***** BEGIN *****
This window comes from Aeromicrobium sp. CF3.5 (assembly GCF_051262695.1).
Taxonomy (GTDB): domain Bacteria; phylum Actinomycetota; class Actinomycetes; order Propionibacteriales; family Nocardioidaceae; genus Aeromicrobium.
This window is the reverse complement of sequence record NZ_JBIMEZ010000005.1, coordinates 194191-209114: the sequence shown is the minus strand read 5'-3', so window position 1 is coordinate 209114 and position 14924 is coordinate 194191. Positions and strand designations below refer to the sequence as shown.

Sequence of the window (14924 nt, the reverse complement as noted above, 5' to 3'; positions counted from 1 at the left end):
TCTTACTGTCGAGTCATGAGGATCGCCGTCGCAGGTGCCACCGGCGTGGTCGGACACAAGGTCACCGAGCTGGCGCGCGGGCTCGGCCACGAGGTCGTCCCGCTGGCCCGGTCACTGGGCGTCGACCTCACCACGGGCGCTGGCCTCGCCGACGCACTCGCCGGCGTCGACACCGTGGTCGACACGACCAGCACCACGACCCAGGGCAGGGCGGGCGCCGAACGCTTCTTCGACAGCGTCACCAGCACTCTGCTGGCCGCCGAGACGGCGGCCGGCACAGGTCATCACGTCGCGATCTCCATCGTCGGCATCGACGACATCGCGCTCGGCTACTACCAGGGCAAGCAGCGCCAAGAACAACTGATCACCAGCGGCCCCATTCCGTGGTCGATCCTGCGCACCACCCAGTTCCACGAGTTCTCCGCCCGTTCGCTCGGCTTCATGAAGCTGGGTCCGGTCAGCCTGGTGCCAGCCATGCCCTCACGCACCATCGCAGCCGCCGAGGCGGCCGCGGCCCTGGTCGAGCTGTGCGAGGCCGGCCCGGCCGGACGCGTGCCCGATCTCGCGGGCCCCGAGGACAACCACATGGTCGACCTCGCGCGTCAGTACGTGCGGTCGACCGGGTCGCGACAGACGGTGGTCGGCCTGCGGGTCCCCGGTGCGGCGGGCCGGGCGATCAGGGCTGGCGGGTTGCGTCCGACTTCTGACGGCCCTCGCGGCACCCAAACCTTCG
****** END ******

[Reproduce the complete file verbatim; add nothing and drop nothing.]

This window comes from Aeromicrobium sp. CF3.5 (assembly GCF_051262695.1).
Taxonomy (GTDB): domain Bacteria; phylum Actinomycetota; class Actinomycetes; order Propionibacteriales; family Nocardioidaceae; genus Aeromicrobium.
This window is the reverse complement of sequence record NZ_JBIMEZ010000005.1, coordinates 194191-209114: the sequence shown is the minus strand read 5'-3', so window position 1 is coordinate 209114 and position 14924 is coordinate 194191. Positions and strand designations below refer to the sequence as shown.

Sequence of the window (14924 nt, the reverse complement as noted above, 5' to 3'; positions counted from 1 at the left end):
TCTTACTGTCGAGTCATGAGGATCGCCGTCGCAGGTGCCACCGGCGTGGTCGGACACAAGGTCACCGAGCTGGCGCGCGGGCTCGGCCACGAGGTCGTCCCGCTGGCCCGGTCACTGGGCGTCGACCTCACCACGGGCGCTGGCCTCGCCGACGCACTCGCCGGCGTCGACACCGTGGTCGACACGACCAGCACCACGACCCAGGGCAGGGCGGGCGCCGAACGCTTCTTCGACAGCGTCACCAGCACTCTGCTGGCCGCCGAGACGGCGGCCGGCACAGGTCATCACGTCGCGATCTCCATCGTCGGCATCGACGACATCGCGCTCGGCTACTACCAGGGCAAGCAGCGCCAAGAACAACTGATCACCAGCGGCCCCATTCCGTGGTCGATCCTGCGCACCACCCAGTTCCACGAGTTCTCCGCCCGTTCGCTCGGCTTCATGAAGCTGGGTCCGGTCAGCCTGGTGCCAGCCATGCCCTCACGCACCATCGCAGCCGCCGAGGCGGCCGCGGCCCTGGTCGAGCTGTGCGAGGCCGGCCCGGCCGGACGCGTGCCCGATCTCGCGGGCCCCGAGGACAACCACATGGTCGACCTCGCGCGTCAGTACGTGCGGTCGACCGGGTCGCGACAGACGGTGGTCGGCCTGCGGGTCCCCGGTGCGGCGGGCCGGGCGATCAGGGCTGGCGGGTTGCGTCCGACTTCTGACGGCCCTCGCGGCACCCAAACCTTCG